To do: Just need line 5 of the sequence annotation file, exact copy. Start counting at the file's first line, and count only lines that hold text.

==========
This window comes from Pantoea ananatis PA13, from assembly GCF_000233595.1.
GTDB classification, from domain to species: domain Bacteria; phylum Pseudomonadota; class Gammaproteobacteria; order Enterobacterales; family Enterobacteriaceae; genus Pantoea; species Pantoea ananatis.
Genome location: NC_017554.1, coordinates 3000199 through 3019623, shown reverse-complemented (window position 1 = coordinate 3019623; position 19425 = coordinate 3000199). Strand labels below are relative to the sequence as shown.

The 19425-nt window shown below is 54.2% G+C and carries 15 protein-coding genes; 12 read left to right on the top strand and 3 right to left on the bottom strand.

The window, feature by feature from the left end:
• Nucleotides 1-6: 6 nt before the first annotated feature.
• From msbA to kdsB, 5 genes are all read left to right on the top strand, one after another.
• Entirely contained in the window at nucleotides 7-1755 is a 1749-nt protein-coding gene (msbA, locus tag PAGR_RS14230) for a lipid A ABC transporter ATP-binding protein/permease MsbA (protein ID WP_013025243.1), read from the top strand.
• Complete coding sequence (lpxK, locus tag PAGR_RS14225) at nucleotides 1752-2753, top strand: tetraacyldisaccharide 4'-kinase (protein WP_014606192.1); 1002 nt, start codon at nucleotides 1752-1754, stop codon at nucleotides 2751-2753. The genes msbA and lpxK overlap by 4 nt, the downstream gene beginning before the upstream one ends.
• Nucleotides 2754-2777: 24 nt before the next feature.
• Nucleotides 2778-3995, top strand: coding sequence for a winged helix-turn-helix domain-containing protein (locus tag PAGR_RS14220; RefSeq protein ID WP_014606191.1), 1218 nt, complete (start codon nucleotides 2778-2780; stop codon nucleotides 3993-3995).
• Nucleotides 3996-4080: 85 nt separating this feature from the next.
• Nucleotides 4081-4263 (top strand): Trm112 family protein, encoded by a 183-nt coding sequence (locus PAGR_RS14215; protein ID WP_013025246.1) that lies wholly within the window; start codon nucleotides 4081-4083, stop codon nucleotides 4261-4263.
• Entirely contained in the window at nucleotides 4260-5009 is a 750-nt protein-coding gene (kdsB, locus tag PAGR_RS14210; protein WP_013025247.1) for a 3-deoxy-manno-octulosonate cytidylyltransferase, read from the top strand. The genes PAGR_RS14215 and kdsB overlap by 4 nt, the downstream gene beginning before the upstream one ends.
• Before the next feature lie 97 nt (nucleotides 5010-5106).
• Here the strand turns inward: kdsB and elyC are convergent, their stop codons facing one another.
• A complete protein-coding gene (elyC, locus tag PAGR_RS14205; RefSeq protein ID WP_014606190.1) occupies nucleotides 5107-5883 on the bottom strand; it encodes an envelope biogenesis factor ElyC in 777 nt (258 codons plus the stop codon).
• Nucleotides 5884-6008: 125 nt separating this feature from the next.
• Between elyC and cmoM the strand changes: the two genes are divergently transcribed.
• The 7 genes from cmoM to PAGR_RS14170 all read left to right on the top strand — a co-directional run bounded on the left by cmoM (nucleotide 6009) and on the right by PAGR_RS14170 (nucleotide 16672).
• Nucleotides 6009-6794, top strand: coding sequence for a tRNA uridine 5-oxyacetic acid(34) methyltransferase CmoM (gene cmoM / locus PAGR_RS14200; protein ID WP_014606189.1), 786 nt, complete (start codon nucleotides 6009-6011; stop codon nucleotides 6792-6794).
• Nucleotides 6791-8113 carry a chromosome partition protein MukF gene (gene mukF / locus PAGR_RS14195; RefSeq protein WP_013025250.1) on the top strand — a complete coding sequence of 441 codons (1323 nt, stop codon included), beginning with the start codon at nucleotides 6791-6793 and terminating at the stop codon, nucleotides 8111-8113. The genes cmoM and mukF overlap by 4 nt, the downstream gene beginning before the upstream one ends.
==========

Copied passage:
The window, feature by feature from the left end: